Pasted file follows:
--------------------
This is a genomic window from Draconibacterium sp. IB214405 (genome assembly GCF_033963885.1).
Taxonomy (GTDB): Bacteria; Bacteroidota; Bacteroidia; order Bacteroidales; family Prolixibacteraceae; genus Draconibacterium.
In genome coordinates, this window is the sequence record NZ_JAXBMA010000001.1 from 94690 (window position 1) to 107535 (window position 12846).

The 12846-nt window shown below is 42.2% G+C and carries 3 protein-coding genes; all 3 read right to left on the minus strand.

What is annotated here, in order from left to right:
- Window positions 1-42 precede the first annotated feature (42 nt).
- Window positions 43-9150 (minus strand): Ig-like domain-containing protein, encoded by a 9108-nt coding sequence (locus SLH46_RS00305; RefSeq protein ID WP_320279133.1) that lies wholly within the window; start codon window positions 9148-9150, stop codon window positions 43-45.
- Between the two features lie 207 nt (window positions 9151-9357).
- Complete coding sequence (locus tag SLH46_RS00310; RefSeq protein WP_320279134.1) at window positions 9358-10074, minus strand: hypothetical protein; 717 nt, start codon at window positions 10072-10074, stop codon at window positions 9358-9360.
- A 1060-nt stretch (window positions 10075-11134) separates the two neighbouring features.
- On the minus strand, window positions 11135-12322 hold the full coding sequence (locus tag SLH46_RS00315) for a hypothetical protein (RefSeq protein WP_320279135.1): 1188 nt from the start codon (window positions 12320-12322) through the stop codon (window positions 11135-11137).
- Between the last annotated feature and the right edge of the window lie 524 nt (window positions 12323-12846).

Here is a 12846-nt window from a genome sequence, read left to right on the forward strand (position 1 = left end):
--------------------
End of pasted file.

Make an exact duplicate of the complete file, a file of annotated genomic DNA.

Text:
This is a genomic window from Draconibacterium sp. IB214405 (genome assembly GCF_033963885.1).
Taxonomy (GTDB): Bacteria; Bacteroidota; Bacteroidia; order Bacteroidales; family Prolixibacteraceae; genus Draconibacterium.
In genome coordinates, this window is the sequence record NZ_JAXBMA010000001.1 from 94690 (window position 1) to 107535 (window position 12846).

The 12846-nt window shown below is 42.2% G+C and carries 3 protein-coding genes; all 3 read right to left on the minus strand.

What is annotated here, in order from left to right:
- Window positions 1-42 precede the first annotated feature (42 nt).
- Window positions 43-9150 (minus strand): Ig-like domain-containing protein, encoded by a 9108-nt coding sequence (locus SLH46_RS00305; RefSeq protein ID WP_320279133.1) that lies wholly within the window; start codon window positions 9148-9150, stop codon window positions 43-45.
- Between the two features lie 207 nt (window positions 9151-9357).
- Complete coding sequence (locus tag SLH46_RS00310; RefSeq protein WP_320279134.1) at window positions 9358-10074, minus strand: hypothetical protein; 717 nt, start codon at window positions 10072-10074, stop codon at window positions 9358-9360.
- A 1060-nt stretch (window positions 10075-11134) separates the two neighbouring features.
- On the minus strand, window positions 11135-12322 hold the full coding sequence (locus tag SLH46_RS00315) for a hypothetical protein (RefSeq protein WP_320279135.1): 1188 nt from the start codon (window positions 12320-12322) through the stop codon (window positions 11135-11137).
- Between the last annotated feature and the right edge of the window lie 524 nt (window positions 12323-12846).

Here is a 12846-nt window from a genome sequence, read left to right on the forward strand (position 1 = left end):